If you have an existing site, or plan to develop one in the near future, it’s important to understand the characteristics that can make or break the effectiveness of your online investment. An unattractive or poorly built site will do more to hurt your business than to help it. In this article, we look at the five general components involved in making a website successful.
Key Elements of An Effective Website
- Website Usability
- Search Engine Optimization
The most effective website will reflect best practices across all of these elements.
Now, let’s look at how do users think?
Users’ habits on the Web aren’t that different from customers’ habits in a store. Visitors glance at each new page, scan some of the text, and click on the first link that catches their interest or vaguely resembles the thing they’re looking for. In fact, there are large parts of the page they don’t even look at.
Most users search for something interesting (or useful) and clickable; as soon as some promising candidates are found, users click. If the new page doesn’t meet users’ expectations, the Back button is clicked, and the search process is continued.
- Users appreciate quality and credibility.
If a page provides users with high-quality content, they are willing to compromise the content with advertisements and the design of the site. This is the reason why not-that-well-designed websites with high-quality content gain a lot of traffic over years. Content is more important than the design which supports it.
- Users don’t read, they scan.
Analysing a web-page, users search for some fixed points or anchors which would guide them through the content of the page.
- Web users are impatient and insist on instant gratification.
Very simple principle: If a web-site isn’t able to meet users’ expectations, then designer failed to get his job done properly and the company loses money. The higher is the cognitive load and the less intuitive is the navigation, the more willing are users to leave the web-site and search for alternatives.
- Users don’t make optimal choices.
Users don’t search for the quickest way to find the information they’re looking for. Neither do they scan webpage in a linear fashion, going sequentially from one site section to another one. Instead users satisfice; they choose the first reasonable option. As soon as they find a link that seems like it might lead to the goal, there is a very good chance that it will be immediately clicked. Optimizing is hard, and it takes a long time. Satisficing is more efficient.
- Users follow their intuition.
In most cases users muddle through instead of reading the information a designer has provided. According to Steve Krug, the basic reason for that is that users don’t care. “If we find something that works, we stick to it. It doesn’t matter to us if we understand how things work, as long as we can use them. If your audience is going to act like you’re designing billboard, then design great billboards.”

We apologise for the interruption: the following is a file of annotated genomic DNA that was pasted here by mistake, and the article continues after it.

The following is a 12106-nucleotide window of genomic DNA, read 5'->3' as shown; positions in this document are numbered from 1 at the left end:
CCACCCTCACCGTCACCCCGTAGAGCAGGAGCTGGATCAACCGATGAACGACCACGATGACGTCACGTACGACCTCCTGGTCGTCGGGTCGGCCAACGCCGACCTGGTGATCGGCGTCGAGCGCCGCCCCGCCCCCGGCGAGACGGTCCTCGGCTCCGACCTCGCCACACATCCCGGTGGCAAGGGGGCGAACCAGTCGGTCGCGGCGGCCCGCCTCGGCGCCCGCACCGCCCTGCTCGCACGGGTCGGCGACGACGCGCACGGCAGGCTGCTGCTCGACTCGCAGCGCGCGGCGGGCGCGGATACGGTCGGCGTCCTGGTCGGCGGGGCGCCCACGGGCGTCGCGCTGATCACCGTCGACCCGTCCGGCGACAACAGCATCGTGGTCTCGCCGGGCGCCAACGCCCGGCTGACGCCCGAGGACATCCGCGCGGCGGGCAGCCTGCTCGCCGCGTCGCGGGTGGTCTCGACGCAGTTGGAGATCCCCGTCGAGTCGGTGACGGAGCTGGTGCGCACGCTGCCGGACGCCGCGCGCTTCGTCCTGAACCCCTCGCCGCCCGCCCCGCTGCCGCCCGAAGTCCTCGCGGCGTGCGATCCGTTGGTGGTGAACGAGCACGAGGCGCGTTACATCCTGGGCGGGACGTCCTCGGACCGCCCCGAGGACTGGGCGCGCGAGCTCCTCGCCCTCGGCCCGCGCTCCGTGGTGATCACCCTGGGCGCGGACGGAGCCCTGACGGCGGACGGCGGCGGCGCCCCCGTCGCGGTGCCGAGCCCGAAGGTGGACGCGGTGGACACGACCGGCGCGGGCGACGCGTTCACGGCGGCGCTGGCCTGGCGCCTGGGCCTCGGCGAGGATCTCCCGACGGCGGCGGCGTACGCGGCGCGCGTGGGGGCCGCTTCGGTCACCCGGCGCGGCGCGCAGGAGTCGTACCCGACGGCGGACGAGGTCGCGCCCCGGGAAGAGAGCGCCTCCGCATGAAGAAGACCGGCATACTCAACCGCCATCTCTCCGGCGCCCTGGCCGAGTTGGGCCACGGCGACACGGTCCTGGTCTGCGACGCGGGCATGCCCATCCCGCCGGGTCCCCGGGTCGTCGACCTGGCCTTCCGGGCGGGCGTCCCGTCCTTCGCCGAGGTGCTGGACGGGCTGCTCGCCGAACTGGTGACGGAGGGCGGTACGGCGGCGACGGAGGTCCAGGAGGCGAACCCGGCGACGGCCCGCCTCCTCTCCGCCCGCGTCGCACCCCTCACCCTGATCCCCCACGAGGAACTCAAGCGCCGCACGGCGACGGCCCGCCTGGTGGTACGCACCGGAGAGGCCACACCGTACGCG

- Users want to have control.
Users want to be able to control their browser and rely on the consistent data presentation throughout the site. E.g. they don’t want new windows popping up unexpectedly and they want to be able to get back with a “Back”-button to the site they’ve been before: therefore, it’s a good practice to never open links in new browser windows
3 Important things to keep in mind
- A website makes your business look more credible and professional
- A website increases your reach to customers
- A website is a cost-effective way to market your products or services
Guidelines for a perfect website
Good use of colour: an appropriate colour scheme will contain 2 or 3 primary colours that blend well and create a proper mood or tone for your business. Don’t overdo the colour, as it can distract from the written content.
Text that is easily read: The most easily read combination is black text on a white background, but many other colour combinations are acceptable if the contrast is within an appropriate range. Use fonts that are easy to read and are found on most of today’s computer systems. depending on your audience. Keep font size for paragraph text between 10 and 12 pts.
Meaningful graphics: Graphics are important, as they lend visual variety and appeal to an otherwise boring page of text. However, don’t over-use them, and make sure that add meaning or context to your written content. Don’t overload any one page with more than 3 or 4 images.
Quality photography: A simple way to increase visual appeal is to use high quality photography. High quality product images are especially important for online retailers.
Simplicity: Keep it simple and allow for adequate white space. Uncluttered layouts allow viewers to focus on your message. Don’t overload your site with overly complex design, animation, or other effects just to impress your viewers.
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References and Links
Picture Courtesy: www.pexels.com